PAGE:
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Is this copying ?
What is "Copying"...
Posted Apr 26, 2013 9:50 UTC (Fri) by mpr22 (subscriber, #60784)
My understanding (I am not a lawyer and this is not legal advice) is that translating the JS code into Ruby code would be translation, which is derivation, which is an act restricted by copyright law. Reimplementing the external interface of the JS program from scratch in Ruby without looking at the internal implementation details of the JS program, on the other hand, would not in general be derivation covered by copyright.
Posted Apr 28, 2013 2:56 UTC (Sun) by giraffedata (subscriber, #1954)
I think that's exactly right. I'm not a copyright lawyer either, but I've studied copyright plenty. This is a direct analogy to age-old settled copyright law that says translating a novel from English into Russian is preparing a derivative work, and therefore requires the permission of the copyright holder of the English novel. It's also why distributing object code you compiled yourself from source requires the permission of the person who wrote the source code.
What's especially interesting about the copyright owner's right to restrict preparing derivative works is that you don't even have to distribute, perform, or make a copy. You need permission just to prepare it. I know of a case where a video editor made a business of editing VHS copies of the movie Titanic, removing two pieces of tape to change it from PG-13 to PG. This was almost the opposite of copying - the customer got back less material than he started with. The copyright owner said the editor needed its permission for that, and it was a plausible enough claim that the editor stopped doing it.
Posted Apr 28, 2013 4:23 UTC (Sun) by Cyberax (✭ supporter ✭, #52523)
For example, you can get a piece of Titanic, translate it into Klingon and use it in a classroom (fair use).
You can't automatically _redistribute_ the result, though.
Posted Apr 28, 2013 7:13 UTC (Sun) by giraffedata (subscriber, #1954)
Nope. You can prepare derivative copies without owner's permission (in USA
If your point is that there are exceptions to the restriction in US law on preparing derivative works, I agree. So my blanket statement that you need permission was incorrect (oversimplified, actually).
It's worth noting that the exceptions are not unique to derivative works. They apply to public performances and plain old copies as well.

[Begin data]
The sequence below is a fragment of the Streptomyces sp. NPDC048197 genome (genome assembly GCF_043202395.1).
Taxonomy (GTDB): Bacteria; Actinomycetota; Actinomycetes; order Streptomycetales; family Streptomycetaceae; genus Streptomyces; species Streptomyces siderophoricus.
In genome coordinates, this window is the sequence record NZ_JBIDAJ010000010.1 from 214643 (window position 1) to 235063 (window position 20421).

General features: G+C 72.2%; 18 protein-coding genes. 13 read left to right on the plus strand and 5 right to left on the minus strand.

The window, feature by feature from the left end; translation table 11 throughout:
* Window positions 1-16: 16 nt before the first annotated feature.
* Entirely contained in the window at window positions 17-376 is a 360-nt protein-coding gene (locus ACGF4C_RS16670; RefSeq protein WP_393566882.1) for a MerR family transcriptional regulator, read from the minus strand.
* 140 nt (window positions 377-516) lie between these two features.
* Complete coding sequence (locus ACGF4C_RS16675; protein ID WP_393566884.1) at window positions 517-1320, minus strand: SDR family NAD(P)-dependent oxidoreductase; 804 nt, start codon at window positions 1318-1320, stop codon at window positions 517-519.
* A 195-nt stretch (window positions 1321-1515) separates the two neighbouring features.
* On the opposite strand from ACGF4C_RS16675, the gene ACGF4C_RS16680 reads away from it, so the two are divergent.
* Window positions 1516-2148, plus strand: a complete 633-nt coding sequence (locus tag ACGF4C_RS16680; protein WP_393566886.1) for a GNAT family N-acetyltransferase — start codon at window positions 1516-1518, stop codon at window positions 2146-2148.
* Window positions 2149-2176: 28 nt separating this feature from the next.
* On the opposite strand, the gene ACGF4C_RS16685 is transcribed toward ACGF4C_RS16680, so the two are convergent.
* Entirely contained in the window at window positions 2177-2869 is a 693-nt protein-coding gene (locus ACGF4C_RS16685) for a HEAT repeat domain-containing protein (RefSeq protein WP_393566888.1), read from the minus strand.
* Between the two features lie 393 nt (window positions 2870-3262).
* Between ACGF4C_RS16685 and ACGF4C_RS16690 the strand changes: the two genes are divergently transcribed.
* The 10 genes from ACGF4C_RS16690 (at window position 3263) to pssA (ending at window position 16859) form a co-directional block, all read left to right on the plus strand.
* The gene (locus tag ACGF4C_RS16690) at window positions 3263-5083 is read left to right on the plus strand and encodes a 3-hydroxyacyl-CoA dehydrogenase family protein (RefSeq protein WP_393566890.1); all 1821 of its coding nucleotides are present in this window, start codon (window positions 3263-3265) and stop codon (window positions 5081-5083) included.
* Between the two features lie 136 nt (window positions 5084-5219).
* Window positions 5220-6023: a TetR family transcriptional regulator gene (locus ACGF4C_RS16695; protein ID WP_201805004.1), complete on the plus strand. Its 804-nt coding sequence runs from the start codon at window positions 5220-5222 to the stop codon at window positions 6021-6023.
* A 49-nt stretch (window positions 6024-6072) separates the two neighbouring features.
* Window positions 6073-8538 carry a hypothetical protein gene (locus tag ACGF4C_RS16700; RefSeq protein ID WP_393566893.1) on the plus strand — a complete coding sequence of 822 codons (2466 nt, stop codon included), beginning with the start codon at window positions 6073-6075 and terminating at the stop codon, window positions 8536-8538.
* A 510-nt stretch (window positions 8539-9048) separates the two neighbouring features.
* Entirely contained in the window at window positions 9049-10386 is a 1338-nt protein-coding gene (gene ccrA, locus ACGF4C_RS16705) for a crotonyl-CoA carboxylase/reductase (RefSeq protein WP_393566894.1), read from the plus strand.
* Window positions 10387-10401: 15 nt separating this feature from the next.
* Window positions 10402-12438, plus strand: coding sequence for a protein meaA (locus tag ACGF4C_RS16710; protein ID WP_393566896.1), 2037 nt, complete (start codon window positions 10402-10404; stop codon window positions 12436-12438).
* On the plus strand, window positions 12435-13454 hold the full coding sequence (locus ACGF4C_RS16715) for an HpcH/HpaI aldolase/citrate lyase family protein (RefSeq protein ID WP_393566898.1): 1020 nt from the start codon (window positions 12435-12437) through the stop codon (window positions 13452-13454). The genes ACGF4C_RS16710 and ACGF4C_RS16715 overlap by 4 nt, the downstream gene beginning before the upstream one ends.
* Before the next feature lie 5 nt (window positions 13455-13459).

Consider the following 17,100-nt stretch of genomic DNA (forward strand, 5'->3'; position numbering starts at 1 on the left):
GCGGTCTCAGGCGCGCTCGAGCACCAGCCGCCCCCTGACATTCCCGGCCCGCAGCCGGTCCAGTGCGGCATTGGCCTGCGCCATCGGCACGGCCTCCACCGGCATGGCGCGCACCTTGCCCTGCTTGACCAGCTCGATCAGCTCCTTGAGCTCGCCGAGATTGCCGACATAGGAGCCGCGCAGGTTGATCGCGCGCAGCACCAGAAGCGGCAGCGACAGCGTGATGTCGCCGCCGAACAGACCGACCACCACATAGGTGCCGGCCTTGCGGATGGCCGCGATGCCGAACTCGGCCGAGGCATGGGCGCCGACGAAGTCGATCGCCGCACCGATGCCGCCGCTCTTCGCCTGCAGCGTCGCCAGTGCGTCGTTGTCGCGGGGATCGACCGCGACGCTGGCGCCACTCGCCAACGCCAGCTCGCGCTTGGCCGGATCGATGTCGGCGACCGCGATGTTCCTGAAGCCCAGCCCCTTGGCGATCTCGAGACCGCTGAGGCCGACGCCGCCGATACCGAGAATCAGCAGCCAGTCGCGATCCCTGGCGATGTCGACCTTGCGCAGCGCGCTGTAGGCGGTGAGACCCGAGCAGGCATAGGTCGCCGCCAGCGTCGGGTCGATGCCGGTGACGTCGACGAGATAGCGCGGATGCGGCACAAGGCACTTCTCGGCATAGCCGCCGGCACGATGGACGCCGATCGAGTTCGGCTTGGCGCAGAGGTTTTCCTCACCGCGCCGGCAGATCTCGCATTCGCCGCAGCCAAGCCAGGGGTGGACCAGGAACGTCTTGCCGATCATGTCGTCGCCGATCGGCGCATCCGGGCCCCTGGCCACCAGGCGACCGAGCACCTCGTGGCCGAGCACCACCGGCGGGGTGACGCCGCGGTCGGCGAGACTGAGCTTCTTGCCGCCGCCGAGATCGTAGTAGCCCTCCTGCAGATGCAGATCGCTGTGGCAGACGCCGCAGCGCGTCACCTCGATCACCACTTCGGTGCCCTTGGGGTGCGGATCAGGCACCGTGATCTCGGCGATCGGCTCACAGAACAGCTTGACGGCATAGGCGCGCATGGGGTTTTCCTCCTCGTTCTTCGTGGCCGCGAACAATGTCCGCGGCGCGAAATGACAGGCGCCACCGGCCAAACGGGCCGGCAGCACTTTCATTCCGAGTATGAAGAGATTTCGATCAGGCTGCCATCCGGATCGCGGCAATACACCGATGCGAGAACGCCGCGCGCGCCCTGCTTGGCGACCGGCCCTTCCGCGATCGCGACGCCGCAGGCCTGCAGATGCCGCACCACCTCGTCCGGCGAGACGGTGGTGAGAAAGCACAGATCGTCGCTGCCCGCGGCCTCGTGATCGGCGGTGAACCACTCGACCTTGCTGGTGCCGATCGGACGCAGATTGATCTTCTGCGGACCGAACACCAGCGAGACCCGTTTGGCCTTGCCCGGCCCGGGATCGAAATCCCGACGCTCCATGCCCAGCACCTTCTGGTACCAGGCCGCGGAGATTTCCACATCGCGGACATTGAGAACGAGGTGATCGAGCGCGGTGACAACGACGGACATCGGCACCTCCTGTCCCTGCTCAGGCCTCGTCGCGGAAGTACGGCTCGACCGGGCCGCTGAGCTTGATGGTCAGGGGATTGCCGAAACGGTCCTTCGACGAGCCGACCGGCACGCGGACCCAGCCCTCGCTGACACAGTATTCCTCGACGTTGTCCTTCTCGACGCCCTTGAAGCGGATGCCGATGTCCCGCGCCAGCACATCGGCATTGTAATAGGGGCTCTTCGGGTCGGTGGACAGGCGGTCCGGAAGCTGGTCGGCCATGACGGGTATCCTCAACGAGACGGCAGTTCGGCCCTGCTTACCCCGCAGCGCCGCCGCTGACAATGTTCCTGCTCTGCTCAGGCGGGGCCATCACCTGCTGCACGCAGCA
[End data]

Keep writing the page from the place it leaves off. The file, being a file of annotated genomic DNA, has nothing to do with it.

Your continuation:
Posted Apr 28, 2013 8:18 UTC (Sun) by Cyberax (✭ supporter ✭, #52523)
Posted Apr 28, 2013 18:18 UTC (Sun) by giraffedata (subscriber, #1954)
No. It's a fundamental stuff - you are NOT limited in creation of derivative works.
Perhaps you would like to provide a shred of an argument for this? Otherwise, no one reading this thread, including me, is going to believe you, because the thread contains multiple shreds of argument that the opposite is true.
I wonder if you're confusing copyright in general with GPL, because GPL gives everyone permission to create derivative works with no strings attached as long as they don't distribute the result.
In fact, there's another shred of evidence for the proposition that you need permission to create a derivative work. GPL is full of clauses explicitly giving people permission to modify the program. That strongly suggests the copyright lawyers who wrote it believed permission was required.
Posted Apr 28, 2013 19:23 UTC (Sun) by sfeam (subscriber, #2841)
Posted Apr 28, 2013 21:55 UTC (Sun) by giraffedata (subscriber, #1954)
Thanks. That helps a little, but since we've already established that there are exceptions, it doesn't go very far toward proving that in general one doesn't need permission to create (and not distribute) a derivative work. The refrigerator photo could be an application of the fair use exception in copyright.
I also think it's strange that taking a photo of a painting is creating a derivative work as opposed to making a straight-up copy (like photocopying a book), but I'll take your word for it. I guess there is some art involved in taking the photo and that may make the difference.
You piqued my interest in the application of copyright to photography enough to read the web page you cited, and happened to come across this, giving more weight to the proposition that you do generally need permission to create a derivative work:
One of the exclusive rights of a copyright owner is the right to create derivative works from his work – that is, new works based upon or adapted from the original work. You should take care when you digitally manipulate other’s images, as this is likely to be a copyright infringement unless you have obtained the copyright owner’s prior permission.
Posted May 2, 2013 13:02 UTC (Thu) by Wol (guest, #4433)
Creating a derivative work without permission is verboten. End of! (Obviously, we have the Performing Rights Society and other means of enforced licencing - I'm not sure whether that's a good thing or not.)
The fact that prosecution is unlikely doesn't affect the fact that it is illegal. There's also the civil/criminal dichotomy. Creating a derivative work is a civil tort, for which the copyright holder can sue for damages. Given our "loser pays" rules, a lawsuit is likely to end in tears for said copyright holder. However, creating a derivative work for profit is a criminal offence - not a good idea.
(Loser pays - if I make an illegal copy and, when sued, offer to settle for say, £100, I'm gambling that a jury will set damages lower. If I gamble right, the copyright holder will be liable for my defence costs...)
Posted Jun 4, 2013 22:19 UTC (Tue) by hummassa (subscriber, #307)
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